Irradiation A Hot Topic

Irradiation is a technique that exposes food to electron beams or gamma radiation, a high-energy light stronger than the X-rays your doctor uses to make a picture of your insides. Gamma rays are ionizing radiation, the kind of radiation that kills living cells. Ionizing radiation can sterilize food or at least prolong its shelf life by i Killing microbes and insects on plants (wheat, wheat powder, spices, dry vegetable seasonings)

i Killing disease-causing organisms on pork (Trichinella), poultry (Salmonella), and ground beef (pathogenic E. coli)

i Preventing potatoes and onions from sprouting during storage i Slowing the rate at which some fruits ripen

Irradiation does not change the way food looks or tastes. It does not change food texture. It does not make food radioactive. It does, however, alter the structure of some chemicals in foods, breaking molecules apart to form new substances called radiolytic products (radio = radiation; lytic = break).

Are irradiated foods harmful?

Many scientific organizations, including the 27,000-member Institute of Food Technologists and an international Expert Committee on the Wholesomeness of Irradiated Foods (which includes representatives from the United Nations, the International Atomic Energy Agency, and the World Health Organization), believe that irradiation is a safe and important weapon in the fight against food poisoning caused by microbial and parasitic contamination.

The Food and Drug Administration has been approving various uses of food irradiation since 1963. In addition, irradiation is approved for more than 40 food products in more than 37 countries around the world.

Some consumers, however, remain leery of irradiation, fearful that it may expose them to radiation (it can't; no radioactive residues are present in irradiated food) or that URPs (unique radiolytic products) — compounds produced only when foods are irradiated — may eventually turn out to be harmful. For now, irradiated food seems safe, but it's fair to point out that the story of irradiating foods is still unfolding, a situation that makes many people uneasy. For example, the

FDA's 2003 decision to allow irradiated ground beef into the National School Lunch Program has triggered debates in many school districts; several — including Los Angeles and the District of Columbia — have simply banned irradiated foods from their menus.

Around the world, all irradiated food is identified with this international symbol. Just in case that isn't enough to get the message across, the package must also carry the words "treated by irradiation" or "treated with irradiation." The only exception is commercially produced food that contains some irradiated ingredients, such as spices. The symbol and/or wording isn't required, for example, on the packaging for a frozen pizza that's seasoned with irradiated oregano.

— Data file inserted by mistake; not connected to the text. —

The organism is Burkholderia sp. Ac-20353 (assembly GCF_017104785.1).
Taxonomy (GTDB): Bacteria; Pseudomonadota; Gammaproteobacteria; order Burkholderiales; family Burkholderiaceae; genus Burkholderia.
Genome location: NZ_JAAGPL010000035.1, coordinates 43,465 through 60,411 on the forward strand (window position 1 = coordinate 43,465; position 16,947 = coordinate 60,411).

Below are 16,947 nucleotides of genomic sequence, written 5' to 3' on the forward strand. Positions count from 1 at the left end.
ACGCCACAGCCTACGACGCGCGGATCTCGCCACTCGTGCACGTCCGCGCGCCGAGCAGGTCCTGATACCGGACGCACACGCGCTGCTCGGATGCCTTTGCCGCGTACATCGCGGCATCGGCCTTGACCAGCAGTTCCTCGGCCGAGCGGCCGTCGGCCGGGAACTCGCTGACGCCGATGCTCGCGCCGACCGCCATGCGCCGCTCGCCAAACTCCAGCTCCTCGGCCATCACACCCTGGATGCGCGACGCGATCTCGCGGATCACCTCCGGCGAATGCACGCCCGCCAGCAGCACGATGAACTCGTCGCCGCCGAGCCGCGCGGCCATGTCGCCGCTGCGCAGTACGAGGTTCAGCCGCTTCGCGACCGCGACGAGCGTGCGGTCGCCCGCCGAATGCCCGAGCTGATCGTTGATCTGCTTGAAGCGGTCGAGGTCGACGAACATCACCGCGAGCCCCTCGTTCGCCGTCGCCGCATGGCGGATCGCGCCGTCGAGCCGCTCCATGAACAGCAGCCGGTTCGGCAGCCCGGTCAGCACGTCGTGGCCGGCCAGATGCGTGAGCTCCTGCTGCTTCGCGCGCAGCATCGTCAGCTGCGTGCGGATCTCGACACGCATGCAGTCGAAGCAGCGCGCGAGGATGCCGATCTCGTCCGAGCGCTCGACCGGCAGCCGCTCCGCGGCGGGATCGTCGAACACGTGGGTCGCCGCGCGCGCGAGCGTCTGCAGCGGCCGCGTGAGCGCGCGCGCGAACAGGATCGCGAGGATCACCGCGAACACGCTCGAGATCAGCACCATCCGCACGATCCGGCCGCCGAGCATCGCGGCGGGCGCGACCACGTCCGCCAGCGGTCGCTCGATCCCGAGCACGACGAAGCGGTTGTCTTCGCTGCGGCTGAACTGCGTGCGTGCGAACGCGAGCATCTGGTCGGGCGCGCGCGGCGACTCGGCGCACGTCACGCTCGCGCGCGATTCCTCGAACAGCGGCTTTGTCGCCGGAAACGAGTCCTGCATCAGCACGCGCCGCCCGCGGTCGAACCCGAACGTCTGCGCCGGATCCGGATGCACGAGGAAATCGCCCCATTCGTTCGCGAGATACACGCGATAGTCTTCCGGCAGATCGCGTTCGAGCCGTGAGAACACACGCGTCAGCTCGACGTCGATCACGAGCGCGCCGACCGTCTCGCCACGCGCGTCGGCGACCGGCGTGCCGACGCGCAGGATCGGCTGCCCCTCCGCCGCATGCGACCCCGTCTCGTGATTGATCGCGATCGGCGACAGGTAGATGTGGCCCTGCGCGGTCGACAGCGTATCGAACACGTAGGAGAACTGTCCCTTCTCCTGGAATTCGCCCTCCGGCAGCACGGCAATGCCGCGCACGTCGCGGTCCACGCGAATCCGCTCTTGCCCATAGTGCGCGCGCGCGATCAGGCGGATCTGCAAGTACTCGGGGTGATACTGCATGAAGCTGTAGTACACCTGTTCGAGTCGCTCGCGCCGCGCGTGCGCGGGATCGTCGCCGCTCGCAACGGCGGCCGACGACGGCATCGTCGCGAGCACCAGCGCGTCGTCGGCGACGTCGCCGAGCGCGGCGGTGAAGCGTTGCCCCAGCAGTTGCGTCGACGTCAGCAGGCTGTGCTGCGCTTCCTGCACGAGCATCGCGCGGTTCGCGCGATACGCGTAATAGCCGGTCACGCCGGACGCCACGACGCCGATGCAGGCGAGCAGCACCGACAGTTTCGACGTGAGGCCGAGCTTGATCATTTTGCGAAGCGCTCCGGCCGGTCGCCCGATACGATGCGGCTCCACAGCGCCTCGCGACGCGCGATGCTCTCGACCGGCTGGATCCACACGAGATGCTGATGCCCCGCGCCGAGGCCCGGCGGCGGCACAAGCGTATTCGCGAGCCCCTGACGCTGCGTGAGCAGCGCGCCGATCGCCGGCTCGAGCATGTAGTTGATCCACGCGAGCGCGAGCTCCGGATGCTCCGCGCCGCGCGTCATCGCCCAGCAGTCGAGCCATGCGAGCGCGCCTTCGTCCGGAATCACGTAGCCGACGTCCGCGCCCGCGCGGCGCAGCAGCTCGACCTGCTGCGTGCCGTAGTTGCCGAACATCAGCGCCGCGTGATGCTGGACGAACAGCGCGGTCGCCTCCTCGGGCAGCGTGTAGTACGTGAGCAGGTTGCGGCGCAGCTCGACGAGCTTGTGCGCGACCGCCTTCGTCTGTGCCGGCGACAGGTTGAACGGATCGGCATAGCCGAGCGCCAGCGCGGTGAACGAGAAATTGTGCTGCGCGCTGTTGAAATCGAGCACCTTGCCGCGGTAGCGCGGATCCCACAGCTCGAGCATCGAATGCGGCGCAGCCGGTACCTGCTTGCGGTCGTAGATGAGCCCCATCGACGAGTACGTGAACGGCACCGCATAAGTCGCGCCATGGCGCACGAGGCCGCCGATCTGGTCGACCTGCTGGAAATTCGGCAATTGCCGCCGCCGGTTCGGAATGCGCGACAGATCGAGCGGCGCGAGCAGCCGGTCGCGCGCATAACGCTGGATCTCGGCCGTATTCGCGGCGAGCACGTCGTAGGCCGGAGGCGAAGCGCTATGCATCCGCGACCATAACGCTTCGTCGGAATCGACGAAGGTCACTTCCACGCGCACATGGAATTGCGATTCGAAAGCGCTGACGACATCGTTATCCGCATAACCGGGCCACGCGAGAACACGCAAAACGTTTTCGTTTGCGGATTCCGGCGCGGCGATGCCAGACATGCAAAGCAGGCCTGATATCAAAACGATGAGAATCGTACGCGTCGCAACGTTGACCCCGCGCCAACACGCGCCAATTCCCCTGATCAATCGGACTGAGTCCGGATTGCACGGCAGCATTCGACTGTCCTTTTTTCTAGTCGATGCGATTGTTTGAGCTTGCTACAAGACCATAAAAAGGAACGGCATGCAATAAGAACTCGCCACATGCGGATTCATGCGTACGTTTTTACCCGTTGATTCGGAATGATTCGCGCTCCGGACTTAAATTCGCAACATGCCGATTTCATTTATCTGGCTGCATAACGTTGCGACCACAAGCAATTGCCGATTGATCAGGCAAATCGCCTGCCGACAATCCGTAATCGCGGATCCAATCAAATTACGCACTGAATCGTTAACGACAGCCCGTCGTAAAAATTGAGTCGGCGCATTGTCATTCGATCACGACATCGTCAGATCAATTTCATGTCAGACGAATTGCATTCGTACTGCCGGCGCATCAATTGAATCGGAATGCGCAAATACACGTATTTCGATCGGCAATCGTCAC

About 90 percent of all compounds identified as radiolytic products (RP) also are found in raw, heated, and/or stored foods that have not been deliberately exposed to ionizing radiation. A few compounds, called unique radiolytic products (URPs), are found only in irradiated foods.

You can get answers online to the most commonly asked questions about food irradiation at the Web site maintained by the Centers for Disease Control (CDC): www.cdc.gov/ncidod/dbmd/diseaseinfo/food irradiation.htm.

Table 21-2 tells you when certain irradiated foods were deemed safe in the U.S.

Table 21-2 Foods Approved for Irradiation in the U.S.

Food

Approval date

Wheat, wheat flour

1963

White potatoes

1964

Pork

1986

Fruit and vegetables (fresh)

1986

Herbs, spices, vegetable seasonings

1986

Poultry (fresh, frozen)

1990 (FDA), 1992 (USDA)*

Animal/pet food

1995

Meat (uncooked, chilled, frozen)

1997 (FDA), 2000 (USDA)*

Mollusks/seafood (fresh, frozen)

1999**

Ready-to-eat, unrefrigerated

meat/poultry products

1999**

Fresh eggs (in shell)

2000

Seeds for sprouting

2000

* Both the FDA and the USDA must approve treatment of meat and poultry ** Application awaiting FDA approval Federal Centers for Disease Control

* Both the FDA and the USDA must approve treatment of meat and poultry ** Application awaiting FDA approval Federal Centers for Disease Control

Is that food still good to eat? Understanding the dates on food labels

The following terms can help you figure out whether you should check whether your food's still good or whether you should just pitch it:

1 Sell-by: The last date on which the food can be offered for sale. If stored properly, most perishable foods such as milk, cheese, and packaged meats are safe for a few days past the "sell by" date.

1 Best if used by or Use by: Refers to the food's flavor and quality, not its safety; the manufacturer's recommendation of the last date on which the food is likely to taste best.

1 Expires or Do not use after: The last date on which a product either provides the highest nutritional value or works best (for instance, the last date on which yeast or baking powder is likely to make your bread or cake rise).

1 Packing date: Used on eggs from USDA-inspected facilities to show the date on which the eggs were packed. The date is written as a number from 1 (January 1) to 365 (December 31 — except in a leap year, naturally). Eggs from USDA-inspected plants may also carry an expiration date.

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